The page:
How poor regulatory framework impedes gas sector-Experts

2010-07-01
THE PUNCH Newspaper- Stanley Opara

Globally, there is over 9,000 trillion cubic feet of gas in place in coalbed methane, 16,000Tcf of gas in place in shale gas and 7,400Tcf of gas in place in tight gas sands. Advancement in technology and recovery efficiency, however, lead one to conclude that there is an ample opportunity in the future to develop unconventional gas worldwide.



Tight gas sands, gas shales, and coalbed methane will be an important energy source worldwide during the 21st Century, experts say.



New technologies are rapidly becoming worldwide commodities through efforts of major service companies, while the technology developed in the United States in the past decades is to be made available for application around the world.



Nigeria has the seventh largest proven gas reserves in the world -187 Tcf, comprising of (associated gas, 98Tcf; and natural gas, 89Tcf) Experts, however, say that its proven, probable and possible reserves could add up to 600Tcf.



Gas consumption in Nigeria is expected to increase sevenfold by the end of 2010 as the country‘s domestic market demand is growing at a projected annual rate of 25 per cent, one of the fastest demand growths in the world.



The export market is also growing. The growth of the domestic demand is being fuelled by the power sector reform and the attendant government-funded gas power plants that are expected to generate 10 gigawatts.



According to the Senior Business Performance Officer (Technical), Nigeria LNG Limited, Mr. Ezekiel Adesina, with the train 6 of the Nigerian Liquefied Natural Gas Project now operational, its capacity has reached 22 million metric tonnes per annum. Train 7, he says, is on course and other LNG plants (Olokola and Brass) are under evaluation.



The West African Gas Pipeline Project is gathering pace and there is evidence of increased demand. Gas exploration has not commenced, but 15 companies have been selected by Government as core investor. Government is the dominant gas resource owner but has limited operation.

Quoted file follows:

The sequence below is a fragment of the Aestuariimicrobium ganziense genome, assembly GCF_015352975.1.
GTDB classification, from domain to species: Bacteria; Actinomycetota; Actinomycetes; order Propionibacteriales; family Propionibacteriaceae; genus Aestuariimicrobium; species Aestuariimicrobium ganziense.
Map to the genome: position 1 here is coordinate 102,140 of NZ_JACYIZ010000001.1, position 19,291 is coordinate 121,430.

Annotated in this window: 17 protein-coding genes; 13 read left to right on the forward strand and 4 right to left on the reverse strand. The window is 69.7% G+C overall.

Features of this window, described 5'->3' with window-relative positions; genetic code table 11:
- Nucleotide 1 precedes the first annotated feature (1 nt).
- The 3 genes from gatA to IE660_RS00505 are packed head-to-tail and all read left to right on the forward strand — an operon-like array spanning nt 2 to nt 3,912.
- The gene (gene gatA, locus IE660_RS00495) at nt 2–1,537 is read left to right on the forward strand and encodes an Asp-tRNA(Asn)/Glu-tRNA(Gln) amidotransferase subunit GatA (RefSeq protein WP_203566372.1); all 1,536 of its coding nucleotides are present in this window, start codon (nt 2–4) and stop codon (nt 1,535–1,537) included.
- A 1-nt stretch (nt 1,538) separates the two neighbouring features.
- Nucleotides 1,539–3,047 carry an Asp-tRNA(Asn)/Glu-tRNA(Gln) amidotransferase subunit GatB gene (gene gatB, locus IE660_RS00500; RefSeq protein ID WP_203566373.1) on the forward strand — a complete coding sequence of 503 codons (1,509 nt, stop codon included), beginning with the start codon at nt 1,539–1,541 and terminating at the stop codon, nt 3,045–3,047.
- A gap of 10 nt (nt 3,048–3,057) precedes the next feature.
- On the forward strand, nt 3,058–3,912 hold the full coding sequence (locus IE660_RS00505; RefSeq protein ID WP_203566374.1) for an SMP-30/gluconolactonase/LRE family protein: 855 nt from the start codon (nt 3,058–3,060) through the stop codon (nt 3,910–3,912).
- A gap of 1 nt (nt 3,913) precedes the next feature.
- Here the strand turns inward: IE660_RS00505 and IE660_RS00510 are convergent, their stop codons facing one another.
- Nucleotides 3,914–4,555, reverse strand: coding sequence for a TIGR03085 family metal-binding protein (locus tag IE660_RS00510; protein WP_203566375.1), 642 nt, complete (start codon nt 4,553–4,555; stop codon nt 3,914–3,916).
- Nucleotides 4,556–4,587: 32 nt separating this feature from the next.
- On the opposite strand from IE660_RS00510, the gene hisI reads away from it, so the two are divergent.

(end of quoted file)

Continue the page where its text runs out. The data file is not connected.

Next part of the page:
Adesina maintains that most of the production is by major oil companies, which are about 60 per cent owned by the Nigerian National Petroleum Corporation, but are commercially driven.



He, however, admits that the gas sub-sector in Nigeria is faced with many challenges, among which is the focus on exports as the most promising source of demand. This has resulted in the birth of an export-oriented gas sector. Proliferation of fiscal incentives and absence of gas legal framework are also issues to be addressed as far as gas exploration in Nigeria is concerned.



This, therefore, brings to bear the need for a Nigerian Gas Master Plan. With a key focus on the gas market, experts say the key objectives of the NGMP should be to maximise the multiplier effect of gas on the Nigerian domestic market, consolidate Nigeria‘s position in high value export markets, and also manage the gas asset for national energy security, among many other objectives.



But Adesina maintains that the current challenges facing the sub-sector include: pricing issues, market structure, export oriented International Oil Companies, bias towards export, lack of confidence in domestic market by IOCs, limited infrastructure, gas supply constraints, regulatory and policy issues and funding.



”The capital outlay required to deliver both export and domestic opportunities is intensive. A radical and proactive approach of private sector participation is needed to finance these opportunities,” he adds.



Between 2005 and 2008, investment level for the gas sub-sector read $12.4bn for natural gas (upstream) and $20.3bn (downstream), amounting to $32.7bn in total gas investment.



Sustainable supply growth can only be possible when all these constraints are addressed, Adesina stresses, noting that the domestic sector has a rich mix of project opportunities with significantly higher gas pricing thresholds.